Guest Contributor: Renée Colyer, Forefactor
Perhaps I won’t be the most popular girl in high school for pontificating about technology in the markets in a less than flattering way. But I will go ahead and say I believe we take ourselves too seriously when it comes to articulating its importance.
Many times in the past during a ‘crisis’, I reminded my staff that we were not saving lives. No one will die if the OSC decides not to set a minimum order size in dark pools. The Order Protection Rule has had little impact on the way the market is run, according to many of my colleagues. And the world will not end if exchanges merge to provide a global platform – it will just enlarge what is already a sizable gambling venue.
Appropriately, markets support the growth of companies and thereby, jobs, economies and countries. But while financial markets were initially created to facilitate trade in commodities, they have morphed from that beneficent role and now handle trading in many instruments that have nothing to do with the ‘greater good’.
Historyworld.net confirms that as early as 2500 B.C., trade involved entrepreneurs and middlemen, including people willing to accept delay and risk in the hope of profit. The archive found at Ebla (near Syria) provides a glimpse of an early trading city, from the middle of the third millennium B.C. Obviously, a trading market is not a new concept.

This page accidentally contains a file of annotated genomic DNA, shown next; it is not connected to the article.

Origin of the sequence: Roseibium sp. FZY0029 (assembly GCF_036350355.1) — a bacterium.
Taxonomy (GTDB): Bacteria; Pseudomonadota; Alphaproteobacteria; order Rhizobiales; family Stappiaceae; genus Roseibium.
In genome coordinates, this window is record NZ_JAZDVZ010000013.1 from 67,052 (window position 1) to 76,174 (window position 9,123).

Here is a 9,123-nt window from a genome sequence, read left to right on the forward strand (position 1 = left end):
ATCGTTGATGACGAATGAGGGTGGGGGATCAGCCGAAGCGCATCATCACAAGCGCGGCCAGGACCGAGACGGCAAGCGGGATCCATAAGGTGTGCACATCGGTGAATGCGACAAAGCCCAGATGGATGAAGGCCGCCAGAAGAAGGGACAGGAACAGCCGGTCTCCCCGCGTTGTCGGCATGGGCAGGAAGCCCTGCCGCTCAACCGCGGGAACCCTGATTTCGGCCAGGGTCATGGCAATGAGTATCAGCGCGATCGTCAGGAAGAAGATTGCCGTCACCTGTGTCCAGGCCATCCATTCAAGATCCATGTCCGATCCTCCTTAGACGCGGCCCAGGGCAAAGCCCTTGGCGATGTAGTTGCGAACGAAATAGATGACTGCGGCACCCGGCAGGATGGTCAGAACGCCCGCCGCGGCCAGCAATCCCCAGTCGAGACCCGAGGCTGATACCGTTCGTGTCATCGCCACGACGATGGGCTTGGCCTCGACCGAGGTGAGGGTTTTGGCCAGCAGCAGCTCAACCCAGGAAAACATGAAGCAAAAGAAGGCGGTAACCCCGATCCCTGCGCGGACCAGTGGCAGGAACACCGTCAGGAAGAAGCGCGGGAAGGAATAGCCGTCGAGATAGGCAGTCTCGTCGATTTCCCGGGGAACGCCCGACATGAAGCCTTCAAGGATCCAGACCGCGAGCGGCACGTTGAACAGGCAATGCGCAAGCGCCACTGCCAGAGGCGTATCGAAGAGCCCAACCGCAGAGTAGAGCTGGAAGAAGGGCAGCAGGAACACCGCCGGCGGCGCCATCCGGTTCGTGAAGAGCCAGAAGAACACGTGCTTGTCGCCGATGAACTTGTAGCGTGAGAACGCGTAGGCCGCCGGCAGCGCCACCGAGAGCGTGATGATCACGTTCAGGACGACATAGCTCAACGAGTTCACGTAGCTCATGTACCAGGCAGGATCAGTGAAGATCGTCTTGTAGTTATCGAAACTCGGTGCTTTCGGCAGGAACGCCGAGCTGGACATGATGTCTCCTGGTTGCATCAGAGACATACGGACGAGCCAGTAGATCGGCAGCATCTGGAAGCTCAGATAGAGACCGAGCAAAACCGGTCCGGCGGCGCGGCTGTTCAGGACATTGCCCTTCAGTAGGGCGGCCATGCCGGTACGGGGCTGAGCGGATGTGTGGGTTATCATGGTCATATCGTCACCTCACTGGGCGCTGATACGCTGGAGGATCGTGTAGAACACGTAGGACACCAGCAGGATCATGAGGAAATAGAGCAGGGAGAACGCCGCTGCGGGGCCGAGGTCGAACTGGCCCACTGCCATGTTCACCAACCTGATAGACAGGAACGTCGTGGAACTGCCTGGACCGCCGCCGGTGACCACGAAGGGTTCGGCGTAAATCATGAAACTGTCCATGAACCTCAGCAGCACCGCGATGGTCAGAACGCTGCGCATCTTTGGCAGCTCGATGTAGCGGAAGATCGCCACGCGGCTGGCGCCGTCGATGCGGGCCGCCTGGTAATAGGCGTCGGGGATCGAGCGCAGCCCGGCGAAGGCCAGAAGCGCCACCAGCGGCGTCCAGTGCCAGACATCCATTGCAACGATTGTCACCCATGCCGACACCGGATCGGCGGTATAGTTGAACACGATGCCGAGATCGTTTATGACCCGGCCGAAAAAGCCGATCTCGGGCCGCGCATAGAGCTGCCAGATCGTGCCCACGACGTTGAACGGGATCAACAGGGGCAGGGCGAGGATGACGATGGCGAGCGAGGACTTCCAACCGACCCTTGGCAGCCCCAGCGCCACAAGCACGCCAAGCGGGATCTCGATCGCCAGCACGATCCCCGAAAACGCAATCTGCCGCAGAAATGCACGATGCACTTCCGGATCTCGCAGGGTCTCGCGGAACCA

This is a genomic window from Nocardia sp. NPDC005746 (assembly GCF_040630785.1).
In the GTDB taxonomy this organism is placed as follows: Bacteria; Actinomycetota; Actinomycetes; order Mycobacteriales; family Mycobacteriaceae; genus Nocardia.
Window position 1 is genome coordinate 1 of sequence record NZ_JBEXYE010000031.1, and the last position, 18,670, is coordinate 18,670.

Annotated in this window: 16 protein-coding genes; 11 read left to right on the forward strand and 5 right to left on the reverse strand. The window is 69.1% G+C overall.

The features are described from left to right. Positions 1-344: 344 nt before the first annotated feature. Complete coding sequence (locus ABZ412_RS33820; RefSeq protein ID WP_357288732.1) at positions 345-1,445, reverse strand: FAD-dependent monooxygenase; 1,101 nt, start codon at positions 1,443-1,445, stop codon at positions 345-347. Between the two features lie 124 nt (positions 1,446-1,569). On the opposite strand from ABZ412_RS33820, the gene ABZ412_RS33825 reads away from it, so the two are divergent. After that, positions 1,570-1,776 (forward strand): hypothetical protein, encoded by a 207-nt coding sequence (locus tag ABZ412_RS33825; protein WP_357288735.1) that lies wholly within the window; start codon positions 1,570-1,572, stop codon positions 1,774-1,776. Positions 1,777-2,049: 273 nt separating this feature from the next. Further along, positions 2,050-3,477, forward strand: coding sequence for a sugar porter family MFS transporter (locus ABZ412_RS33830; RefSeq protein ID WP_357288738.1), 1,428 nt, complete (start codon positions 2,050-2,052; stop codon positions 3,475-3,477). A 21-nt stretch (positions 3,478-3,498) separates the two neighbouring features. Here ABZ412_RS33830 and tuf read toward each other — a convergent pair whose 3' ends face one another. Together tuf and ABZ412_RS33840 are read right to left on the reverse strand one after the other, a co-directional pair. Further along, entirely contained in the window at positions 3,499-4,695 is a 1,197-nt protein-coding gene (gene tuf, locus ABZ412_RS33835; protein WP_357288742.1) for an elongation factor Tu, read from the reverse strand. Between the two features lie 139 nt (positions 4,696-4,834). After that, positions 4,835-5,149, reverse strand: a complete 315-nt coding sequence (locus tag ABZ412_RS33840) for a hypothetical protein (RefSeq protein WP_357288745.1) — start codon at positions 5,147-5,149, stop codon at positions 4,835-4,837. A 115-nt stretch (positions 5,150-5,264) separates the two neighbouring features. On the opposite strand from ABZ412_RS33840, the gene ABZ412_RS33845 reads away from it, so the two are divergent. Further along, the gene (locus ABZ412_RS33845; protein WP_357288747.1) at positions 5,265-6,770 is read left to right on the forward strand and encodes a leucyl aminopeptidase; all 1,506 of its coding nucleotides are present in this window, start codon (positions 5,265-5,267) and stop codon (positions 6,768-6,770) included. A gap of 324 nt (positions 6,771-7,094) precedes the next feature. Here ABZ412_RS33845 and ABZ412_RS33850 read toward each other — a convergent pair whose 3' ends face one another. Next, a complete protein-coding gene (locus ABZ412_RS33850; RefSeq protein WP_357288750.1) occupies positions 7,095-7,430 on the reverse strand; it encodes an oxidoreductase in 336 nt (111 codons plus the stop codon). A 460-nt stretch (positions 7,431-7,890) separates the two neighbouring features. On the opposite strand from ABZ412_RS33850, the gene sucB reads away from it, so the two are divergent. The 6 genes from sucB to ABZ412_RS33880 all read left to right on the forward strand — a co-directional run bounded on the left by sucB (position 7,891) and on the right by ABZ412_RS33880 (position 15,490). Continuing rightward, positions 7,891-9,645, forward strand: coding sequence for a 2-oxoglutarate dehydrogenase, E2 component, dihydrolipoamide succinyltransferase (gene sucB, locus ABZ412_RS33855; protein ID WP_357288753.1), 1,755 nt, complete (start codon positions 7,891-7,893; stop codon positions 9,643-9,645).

The bottom line for technological evolution, regulation, and trading strategies has to be the impact on investors. And I’m not talking about shops that have set up specifically to line their own pockets using various strategies that do nothing to improve market conditions – I’m talking about someone saving for a child’s education through a mutual fund or someone saving for retirement via a pension plan.
Have you noticed we rarely see a new topic at industry conferences and the speakers are usually the same? Why is that? Where is the innovation? Where are the visionaries, those who can delineate the IMPACT of technology on investments? Not just on trading, but in our ability to create new instruments from market microstructure.
Yes, there are tighter spreads, increased efficiency with buyside costs and resources and increased transparency, but have these changes benefited the investment portfolios? We have certainly seen many indices rise. The Global Dow has more than doubled in 10 years’ time, from just under 1,000 in 2001 to 2,131 points as of March 10, 2011.
The sellside continues to invest in technology to aid in compliance with new regulations and the demands of their clients. And their margins continue to be squeezed. Personally, I find it amazing that the ones without the ability to underwrite continue to adapt and survive.
Canada, a country with a significant focus on commodities, is now in the crosshairs of technology and regulation. The rise of alternative trading venues, conversion to FIX and scrutiny of trade and investment activity forces one to ask the question – what, aside from automation (and all that it implies), is the difference between then and now?
That is a question too large to fully explore in this space, but it is something we should contemplate as we continue to alter our market microstructure to accommodate the technological revolution.